If you haven’t seen it, the basic idea is that all the denizens of Springfield are in a fantasy realm that’s sort of Lord of the Rings, sort of Game of Thrones, sort of Generic Fantasy IP Project #644. Jacqueline is slowly dying and Homer needs gold to buy an amulet to cure her. Lisa, it turns out, has magic powers and can turn lead into gold. This leads to the Ministry of Magic (or whatever) kidnapping her for her abilities, and that in turn leads to a weird battle. There’s also a gelatinous cube whose super power is explaining jokes about itself.

– Gotta give them this: the Game of Thrones-y version of the theme song is kinda good. (Given the timeframe, I would assume Alf Clausen wrote it, but I really don’t know. He’s credited here as “Composer Emeritus”, which is a pretty sleazy way of saying “Fired”.)

– The actual episode starts off with, wait for it, a bunch of exposition. We see the family in their home and then this happens:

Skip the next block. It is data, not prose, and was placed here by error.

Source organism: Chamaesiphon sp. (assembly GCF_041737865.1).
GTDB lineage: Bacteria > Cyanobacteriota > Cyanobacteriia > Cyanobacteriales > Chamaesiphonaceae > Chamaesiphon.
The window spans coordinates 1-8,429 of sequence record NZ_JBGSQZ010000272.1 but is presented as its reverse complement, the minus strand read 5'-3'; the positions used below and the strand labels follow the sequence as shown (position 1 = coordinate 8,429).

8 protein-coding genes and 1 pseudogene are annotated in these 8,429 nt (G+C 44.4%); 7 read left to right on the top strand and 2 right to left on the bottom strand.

Homer: Water soup again?
[A crow lands on the windowsill. Marge bashes it with her ladle.]
Marge: Now it’s crow soup!
Homer: Ooh, I call an eye!
Lisa: Me too!
Bart: Me three!
Marge: And Maggie gets the beak.
[She then gives Maggie the beak.]

– After this, Rainier Wolfcastle, dressed as a knight, bursts in through the wall, makes Homer kiss his horse’s hooves for fifteen seconds, and then bursts out through a different wall. I am not going to transcribe all the random sketch comedy crap like this that happens. Just know that there’s a lot of it.